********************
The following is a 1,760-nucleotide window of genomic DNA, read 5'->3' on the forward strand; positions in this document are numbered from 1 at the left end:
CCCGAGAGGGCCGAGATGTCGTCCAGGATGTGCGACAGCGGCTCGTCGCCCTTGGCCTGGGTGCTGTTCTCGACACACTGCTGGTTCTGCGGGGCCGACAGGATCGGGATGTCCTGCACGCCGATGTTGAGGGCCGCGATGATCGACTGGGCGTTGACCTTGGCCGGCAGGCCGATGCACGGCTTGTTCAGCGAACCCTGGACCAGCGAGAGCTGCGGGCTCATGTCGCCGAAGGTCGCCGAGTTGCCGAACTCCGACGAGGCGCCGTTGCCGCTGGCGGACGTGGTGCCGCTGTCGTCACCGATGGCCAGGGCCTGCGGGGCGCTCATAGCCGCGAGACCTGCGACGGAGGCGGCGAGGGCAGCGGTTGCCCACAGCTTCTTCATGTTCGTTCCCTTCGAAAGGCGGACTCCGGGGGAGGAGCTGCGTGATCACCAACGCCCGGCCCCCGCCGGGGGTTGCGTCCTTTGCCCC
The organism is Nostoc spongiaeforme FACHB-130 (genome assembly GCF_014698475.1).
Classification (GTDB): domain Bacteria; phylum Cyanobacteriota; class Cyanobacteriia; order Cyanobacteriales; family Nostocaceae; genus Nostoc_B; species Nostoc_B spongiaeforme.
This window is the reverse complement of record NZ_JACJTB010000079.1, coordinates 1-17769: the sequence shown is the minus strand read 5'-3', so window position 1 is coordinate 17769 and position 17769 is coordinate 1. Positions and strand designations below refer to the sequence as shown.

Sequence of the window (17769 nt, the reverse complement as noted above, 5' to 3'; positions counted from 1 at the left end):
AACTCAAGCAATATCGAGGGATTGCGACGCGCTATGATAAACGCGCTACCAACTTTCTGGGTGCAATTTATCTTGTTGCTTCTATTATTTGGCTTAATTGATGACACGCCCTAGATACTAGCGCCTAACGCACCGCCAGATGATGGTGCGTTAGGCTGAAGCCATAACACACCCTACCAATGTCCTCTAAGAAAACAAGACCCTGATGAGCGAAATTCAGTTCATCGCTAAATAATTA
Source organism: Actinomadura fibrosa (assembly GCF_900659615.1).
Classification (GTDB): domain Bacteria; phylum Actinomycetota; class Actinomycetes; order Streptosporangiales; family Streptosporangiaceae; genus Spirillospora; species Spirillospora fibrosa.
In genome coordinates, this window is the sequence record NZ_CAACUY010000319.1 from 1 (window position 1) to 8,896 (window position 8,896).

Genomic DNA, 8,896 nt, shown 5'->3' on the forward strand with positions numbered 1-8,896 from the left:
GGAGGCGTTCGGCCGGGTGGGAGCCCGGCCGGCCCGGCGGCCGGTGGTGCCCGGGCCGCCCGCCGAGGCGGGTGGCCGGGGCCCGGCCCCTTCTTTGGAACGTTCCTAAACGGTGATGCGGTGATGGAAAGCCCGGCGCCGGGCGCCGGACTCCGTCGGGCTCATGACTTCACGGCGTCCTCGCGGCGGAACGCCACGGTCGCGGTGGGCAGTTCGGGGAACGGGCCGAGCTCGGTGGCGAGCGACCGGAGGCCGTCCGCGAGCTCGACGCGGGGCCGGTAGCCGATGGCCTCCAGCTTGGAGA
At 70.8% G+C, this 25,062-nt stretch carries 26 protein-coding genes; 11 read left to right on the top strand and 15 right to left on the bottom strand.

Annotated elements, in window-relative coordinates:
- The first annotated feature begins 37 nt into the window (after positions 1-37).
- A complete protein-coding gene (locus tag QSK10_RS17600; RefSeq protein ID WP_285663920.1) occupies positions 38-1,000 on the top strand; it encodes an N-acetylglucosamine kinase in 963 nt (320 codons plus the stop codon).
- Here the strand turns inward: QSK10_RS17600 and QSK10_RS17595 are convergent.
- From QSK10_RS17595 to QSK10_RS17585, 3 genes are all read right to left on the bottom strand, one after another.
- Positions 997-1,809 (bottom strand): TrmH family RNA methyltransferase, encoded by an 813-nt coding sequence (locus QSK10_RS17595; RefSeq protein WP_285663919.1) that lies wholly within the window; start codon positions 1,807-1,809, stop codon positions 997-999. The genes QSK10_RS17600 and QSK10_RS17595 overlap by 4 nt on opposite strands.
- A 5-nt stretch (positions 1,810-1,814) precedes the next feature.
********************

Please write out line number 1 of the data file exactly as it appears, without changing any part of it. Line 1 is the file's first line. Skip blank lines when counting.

The following is a 1,760-nucleotide window of genomic DNA, read 5'->3' on the forward strand; positions in this document are numbered from 1 at the left end: